By Jack Firneno
Kelly O’Brien used to describe herself as a Garbage Pail Kid: “Anything you had, I’d take it.”
It’d been like that since she was in sixth grade, trying to do what the older kids did, like drinking and smoking pot. By seventh grade, she was also snorting Xanax and trying acid. A volunteer firefighter in her early 20s, she quit that by the time she was 24 in order to “make money, get high and party.”
At 28, she was living “like a hobbit” in a dark apartment with no electricity and no food in the fridge. She had her pills to wake up and pills to get to sleep. The day was dotted with pot, cocaine, meth and alcohol.
“I did everything and I did it all every day,” she admitted. “I lived with my blinds shut, shutting everyone out, staying in sick.”
It was like that up until around two years ago.
Last week, O’Brien attended the 48th Annual Gala for the Livengrin Foundation. It was her second year attending this event for the Bucks County-based addiction treatment center, and this year’s focus was close to her heart: the group’s new First Responder’s Addiction Treatment program.
“It’s special to me that they’re raising money for people like firefighters and police officers, people out there saving us and helping us that actually have this illness but it’s hard to admit.”
O’Brien was one of them years ago. But things are different now, thanks in large part to her own experiences with Livengrin and the Leigh Leckerman Scholarship Fund that’s associated with it.
For nearly a half-century, Livengrin has been provided addiction treatment, including in-patient services like rehab, to those in need in Bucks and Montgomery counties and Philadelphia.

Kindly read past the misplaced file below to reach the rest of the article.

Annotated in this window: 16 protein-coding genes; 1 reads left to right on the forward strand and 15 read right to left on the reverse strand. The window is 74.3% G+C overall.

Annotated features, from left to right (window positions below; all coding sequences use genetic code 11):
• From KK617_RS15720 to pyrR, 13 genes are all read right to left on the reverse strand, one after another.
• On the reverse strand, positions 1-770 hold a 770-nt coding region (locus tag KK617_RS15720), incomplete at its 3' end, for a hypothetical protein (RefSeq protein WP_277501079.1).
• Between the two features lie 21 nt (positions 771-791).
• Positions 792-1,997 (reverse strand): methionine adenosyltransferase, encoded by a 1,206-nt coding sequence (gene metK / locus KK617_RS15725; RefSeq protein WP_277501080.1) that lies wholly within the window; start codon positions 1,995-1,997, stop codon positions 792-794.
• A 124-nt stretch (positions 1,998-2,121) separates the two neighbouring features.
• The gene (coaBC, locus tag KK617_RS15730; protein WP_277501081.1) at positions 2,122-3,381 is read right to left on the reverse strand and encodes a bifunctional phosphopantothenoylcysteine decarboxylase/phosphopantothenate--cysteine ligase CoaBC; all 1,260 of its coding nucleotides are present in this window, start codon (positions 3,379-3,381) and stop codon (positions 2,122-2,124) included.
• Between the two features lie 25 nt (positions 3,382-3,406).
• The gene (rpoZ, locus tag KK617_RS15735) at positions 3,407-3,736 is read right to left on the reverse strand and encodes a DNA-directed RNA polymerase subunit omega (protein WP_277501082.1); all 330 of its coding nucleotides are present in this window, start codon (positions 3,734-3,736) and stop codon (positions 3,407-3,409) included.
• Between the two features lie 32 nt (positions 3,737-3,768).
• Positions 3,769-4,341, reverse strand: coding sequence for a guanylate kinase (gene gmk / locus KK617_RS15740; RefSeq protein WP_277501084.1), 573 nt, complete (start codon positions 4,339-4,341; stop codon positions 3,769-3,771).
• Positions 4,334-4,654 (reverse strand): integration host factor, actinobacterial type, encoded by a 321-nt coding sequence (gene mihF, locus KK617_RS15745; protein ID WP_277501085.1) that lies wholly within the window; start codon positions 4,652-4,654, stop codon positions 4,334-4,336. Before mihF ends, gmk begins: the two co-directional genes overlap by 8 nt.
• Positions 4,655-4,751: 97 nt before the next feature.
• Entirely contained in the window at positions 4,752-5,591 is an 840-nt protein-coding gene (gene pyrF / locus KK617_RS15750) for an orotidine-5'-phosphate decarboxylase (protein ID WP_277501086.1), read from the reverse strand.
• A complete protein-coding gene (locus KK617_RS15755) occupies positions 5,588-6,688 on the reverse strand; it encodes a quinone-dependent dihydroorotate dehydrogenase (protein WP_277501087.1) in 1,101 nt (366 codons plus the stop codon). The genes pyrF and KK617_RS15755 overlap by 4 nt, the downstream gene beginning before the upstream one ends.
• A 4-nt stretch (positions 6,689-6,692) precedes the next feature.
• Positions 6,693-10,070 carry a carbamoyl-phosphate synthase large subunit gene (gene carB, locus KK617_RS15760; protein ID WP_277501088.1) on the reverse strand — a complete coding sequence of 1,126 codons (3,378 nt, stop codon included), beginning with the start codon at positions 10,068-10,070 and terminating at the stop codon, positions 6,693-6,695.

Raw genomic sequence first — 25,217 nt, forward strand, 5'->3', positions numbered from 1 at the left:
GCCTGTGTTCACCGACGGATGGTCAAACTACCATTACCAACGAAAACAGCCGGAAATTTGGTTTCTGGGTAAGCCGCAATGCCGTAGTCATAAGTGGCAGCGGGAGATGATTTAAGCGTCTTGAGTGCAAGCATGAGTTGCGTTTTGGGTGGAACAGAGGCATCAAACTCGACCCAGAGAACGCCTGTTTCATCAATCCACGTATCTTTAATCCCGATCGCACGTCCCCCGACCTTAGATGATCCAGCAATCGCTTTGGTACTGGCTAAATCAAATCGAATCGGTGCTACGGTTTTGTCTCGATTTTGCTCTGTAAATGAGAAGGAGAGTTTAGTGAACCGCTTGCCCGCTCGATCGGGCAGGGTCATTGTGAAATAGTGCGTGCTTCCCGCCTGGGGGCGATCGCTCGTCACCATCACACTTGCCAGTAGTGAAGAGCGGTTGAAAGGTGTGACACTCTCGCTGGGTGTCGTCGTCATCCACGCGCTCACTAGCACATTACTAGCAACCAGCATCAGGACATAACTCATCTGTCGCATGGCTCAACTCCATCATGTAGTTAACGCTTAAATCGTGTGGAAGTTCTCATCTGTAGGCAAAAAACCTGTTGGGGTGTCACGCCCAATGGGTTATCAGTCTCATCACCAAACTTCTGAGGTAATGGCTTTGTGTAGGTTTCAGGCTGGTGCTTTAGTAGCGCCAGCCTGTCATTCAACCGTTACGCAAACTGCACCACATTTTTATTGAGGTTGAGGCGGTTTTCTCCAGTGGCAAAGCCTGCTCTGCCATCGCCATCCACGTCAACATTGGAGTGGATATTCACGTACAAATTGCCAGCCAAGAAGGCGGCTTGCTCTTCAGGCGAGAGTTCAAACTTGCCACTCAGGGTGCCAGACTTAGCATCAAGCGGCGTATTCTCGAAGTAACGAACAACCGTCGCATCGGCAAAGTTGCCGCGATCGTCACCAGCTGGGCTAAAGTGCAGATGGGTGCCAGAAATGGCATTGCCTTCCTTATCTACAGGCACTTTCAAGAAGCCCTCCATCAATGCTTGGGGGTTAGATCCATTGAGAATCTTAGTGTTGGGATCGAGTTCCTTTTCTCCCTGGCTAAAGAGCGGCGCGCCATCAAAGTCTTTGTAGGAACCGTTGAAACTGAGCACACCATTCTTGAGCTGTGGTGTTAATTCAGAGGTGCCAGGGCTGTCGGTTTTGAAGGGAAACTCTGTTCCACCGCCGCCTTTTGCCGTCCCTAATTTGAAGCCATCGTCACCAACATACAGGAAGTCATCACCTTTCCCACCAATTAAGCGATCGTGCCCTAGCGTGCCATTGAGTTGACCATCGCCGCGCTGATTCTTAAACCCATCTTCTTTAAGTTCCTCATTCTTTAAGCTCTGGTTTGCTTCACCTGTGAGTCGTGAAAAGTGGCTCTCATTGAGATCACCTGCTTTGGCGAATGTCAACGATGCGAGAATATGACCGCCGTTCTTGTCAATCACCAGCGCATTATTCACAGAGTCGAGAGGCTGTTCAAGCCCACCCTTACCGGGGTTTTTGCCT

The Scholarship Fund was established by Steve and Denise Leckerman. O’Brien was one of its first recipients, and this year the Leckermans have been generating more awareness of it.
The Scholarship provides funds for inpatient rehabilitation at Livengrin for people who need the service but absolutely cannot afford it. It’s named after Steve’s daughter and Denise’s stepdaughter, who was killed by a driver under the influence of alcohol while she herself was in a similar state.
“There’s a lot of addiction in that family, and my husband and I have been involved in the recovery for over thirty years,” said Denise. “We thought, ‘What can we do to make something good out of this?’ ”
The answer was the Fund: “The way insurance companies have changed, and the way county funds get exhausted so quickly, when you’re at the end of the road, there’s often nothing left,” said Denise.
That’s where O’Brien was before going to Livengrin. She’d shut out most of her friends by that time, and half her family wasn’t speaking to her. O’Brien had met Steve Leckerman after he helped her sisters with their own addiction problems. He’d offered help through Livengrin to her, too, but that’s not what she wanted at the time.
“Honestly, I wanted to die,” she said.
But it took what O’Brien called her “spiritual awakening” to change her mind.
“One night, I couldn’t handle it anymore. I remember praying and writing my ‘last letter’ to my friend’s mother.”
It was her moment of clarity, and soon after she was admitted to Livengrin, where she stayed for 28 days. Up until then, she thought she’d just be the person who did drugs all her life. The foundation and the fund changed that.
“When someone offered me that little bit of hope, I realized this was my chance. I listened to what they told me and I sucked it up as much as I could,” said O’Brien.
O’Brien is quick to stress that neither rehabilitation nor staying sober afterward is easy. “Things still happen, life still continues. You lose friends, you lose parents. You just have to remember everything you learned. You have to reach out and do something about it.”
Today, she’s working steadily as a waitress, and last week she was signing applications for loans and mortgages. Her mother passed away earlier this year; It was the most “crippling, devastating thing” that’s ever happened to her, she said, and staying sober after it was the biggest challenge of her life.
But, making it through those struggles is always worth it: “I stay in the moment. I’m hopeful. I’m grateful,” she said. “Tonight, I’m doing my nine-year tradition of taking my nieces and nephews trick-or-treating. But this year, I’ll remember it because I am sober.”
For information, visit www.livengrin.org.